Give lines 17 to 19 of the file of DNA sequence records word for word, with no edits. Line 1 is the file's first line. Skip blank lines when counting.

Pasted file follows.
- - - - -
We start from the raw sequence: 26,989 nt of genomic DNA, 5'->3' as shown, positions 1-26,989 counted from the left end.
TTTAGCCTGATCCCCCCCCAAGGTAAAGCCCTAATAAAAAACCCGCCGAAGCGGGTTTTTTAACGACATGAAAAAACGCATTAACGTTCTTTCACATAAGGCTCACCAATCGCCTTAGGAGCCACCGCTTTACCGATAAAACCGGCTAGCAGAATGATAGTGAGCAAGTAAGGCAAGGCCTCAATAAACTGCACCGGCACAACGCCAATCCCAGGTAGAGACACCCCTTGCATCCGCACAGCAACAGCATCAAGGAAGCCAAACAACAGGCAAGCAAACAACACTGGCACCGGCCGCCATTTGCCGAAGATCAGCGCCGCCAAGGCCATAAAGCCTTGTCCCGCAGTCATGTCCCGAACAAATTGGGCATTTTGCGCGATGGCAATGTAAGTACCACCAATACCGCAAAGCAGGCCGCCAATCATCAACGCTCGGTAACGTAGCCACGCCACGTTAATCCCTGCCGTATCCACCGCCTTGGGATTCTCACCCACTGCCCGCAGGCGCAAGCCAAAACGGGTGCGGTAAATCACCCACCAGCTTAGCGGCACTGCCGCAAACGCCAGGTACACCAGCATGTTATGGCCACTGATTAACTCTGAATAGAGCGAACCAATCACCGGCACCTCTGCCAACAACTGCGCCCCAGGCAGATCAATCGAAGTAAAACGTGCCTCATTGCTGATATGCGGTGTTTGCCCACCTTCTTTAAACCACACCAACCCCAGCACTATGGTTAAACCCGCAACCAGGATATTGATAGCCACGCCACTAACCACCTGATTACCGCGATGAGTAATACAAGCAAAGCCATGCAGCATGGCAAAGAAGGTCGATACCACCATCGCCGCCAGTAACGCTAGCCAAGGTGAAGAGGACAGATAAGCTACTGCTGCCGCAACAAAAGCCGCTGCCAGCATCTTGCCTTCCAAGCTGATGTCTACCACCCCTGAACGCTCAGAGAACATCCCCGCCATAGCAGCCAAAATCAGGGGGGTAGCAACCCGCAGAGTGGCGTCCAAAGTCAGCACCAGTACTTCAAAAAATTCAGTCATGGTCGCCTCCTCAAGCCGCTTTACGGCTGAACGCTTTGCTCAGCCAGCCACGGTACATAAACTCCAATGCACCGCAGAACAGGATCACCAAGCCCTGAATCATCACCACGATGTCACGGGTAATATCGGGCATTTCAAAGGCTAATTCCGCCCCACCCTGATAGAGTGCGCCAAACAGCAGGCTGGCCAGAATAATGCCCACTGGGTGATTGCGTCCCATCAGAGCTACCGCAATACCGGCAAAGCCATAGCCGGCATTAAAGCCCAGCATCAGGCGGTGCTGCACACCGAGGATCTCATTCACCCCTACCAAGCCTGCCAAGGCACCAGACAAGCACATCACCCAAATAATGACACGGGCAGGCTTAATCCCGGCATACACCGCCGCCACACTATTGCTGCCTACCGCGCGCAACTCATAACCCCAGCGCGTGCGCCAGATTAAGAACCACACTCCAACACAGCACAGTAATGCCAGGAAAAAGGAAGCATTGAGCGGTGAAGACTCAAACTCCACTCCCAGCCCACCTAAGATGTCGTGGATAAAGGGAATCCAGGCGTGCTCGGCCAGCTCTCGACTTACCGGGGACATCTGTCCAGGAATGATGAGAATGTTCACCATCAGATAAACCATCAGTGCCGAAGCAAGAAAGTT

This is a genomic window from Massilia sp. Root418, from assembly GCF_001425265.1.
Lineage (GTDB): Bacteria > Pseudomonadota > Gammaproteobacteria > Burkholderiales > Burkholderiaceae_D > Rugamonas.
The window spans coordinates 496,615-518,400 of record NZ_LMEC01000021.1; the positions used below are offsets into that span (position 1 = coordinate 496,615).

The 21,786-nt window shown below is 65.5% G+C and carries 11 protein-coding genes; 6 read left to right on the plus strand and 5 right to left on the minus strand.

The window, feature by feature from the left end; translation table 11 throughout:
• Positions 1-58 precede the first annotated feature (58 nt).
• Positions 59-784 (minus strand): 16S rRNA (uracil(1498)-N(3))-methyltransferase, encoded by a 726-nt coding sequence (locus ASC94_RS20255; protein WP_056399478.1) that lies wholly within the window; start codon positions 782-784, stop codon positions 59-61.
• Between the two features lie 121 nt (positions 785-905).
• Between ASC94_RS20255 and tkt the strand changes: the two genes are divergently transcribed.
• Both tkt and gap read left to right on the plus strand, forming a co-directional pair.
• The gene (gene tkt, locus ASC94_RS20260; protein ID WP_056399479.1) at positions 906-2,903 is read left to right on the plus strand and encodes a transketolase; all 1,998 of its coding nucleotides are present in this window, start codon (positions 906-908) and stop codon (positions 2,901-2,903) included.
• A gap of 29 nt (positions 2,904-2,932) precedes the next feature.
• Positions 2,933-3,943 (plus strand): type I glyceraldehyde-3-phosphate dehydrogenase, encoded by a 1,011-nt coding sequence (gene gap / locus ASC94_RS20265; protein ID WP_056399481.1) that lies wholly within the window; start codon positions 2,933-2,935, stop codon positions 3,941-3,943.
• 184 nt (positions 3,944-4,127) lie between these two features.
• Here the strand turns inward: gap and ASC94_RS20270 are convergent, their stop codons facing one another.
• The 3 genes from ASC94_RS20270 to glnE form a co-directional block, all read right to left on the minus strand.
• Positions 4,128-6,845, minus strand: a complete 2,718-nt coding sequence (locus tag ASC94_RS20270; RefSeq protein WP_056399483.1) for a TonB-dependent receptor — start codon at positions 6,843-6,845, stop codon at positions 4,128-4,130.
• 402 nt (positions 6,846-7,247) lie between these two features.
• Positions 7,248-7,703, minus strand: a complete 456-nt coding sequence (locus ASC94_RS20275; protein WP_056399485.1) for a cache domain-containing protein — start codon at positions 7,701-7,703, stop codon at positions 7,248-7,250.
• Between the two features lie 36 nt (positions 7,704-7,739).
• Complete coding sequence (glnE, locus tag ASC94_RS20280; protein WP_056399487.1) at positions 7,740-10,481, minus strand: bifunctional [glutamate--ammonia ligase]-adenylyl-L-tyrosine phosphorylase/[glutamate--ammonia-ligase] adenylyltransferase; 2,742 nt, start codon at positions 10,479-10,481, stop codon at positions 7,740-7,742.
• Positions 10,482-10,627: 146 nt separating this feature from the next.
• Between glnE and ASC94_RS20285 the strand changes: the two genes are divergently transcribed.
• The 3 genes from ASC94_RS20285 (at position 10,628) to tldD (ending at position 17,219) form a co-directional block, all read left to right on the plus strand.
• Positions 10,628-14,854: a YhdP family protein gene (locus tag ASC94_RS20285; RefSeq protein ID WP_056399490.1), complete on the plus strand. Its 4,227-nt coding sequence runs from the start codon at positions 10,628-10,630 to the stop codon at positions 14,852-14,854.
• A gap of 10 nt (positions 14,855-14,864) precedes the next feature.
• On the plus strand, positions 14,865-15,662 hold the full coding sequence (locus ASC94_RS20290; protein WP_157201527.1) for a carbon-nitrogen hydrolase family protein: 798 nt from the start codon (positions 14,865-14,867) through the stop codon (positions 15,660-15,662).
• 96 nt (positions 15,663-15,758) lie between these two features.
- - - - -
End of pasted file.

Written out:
• Here the strand turns inward: gap and ASC94_RS20270 are convergent, their stop codons facing one another.
• The 3 genes from ASC94_RS20270 to glnE form a co-directional block, all read right to left on the minus strand.
• Positions 4,128-6,845, minus strand: a complete 2,718-nt coding sequence (locus tag ASC94_RS20270; RefSeq protein WP_056399483.1) for a TonB-dependent receptor — start codon at positions 6,843-6,845, stop codon at positions 4,128-4,130.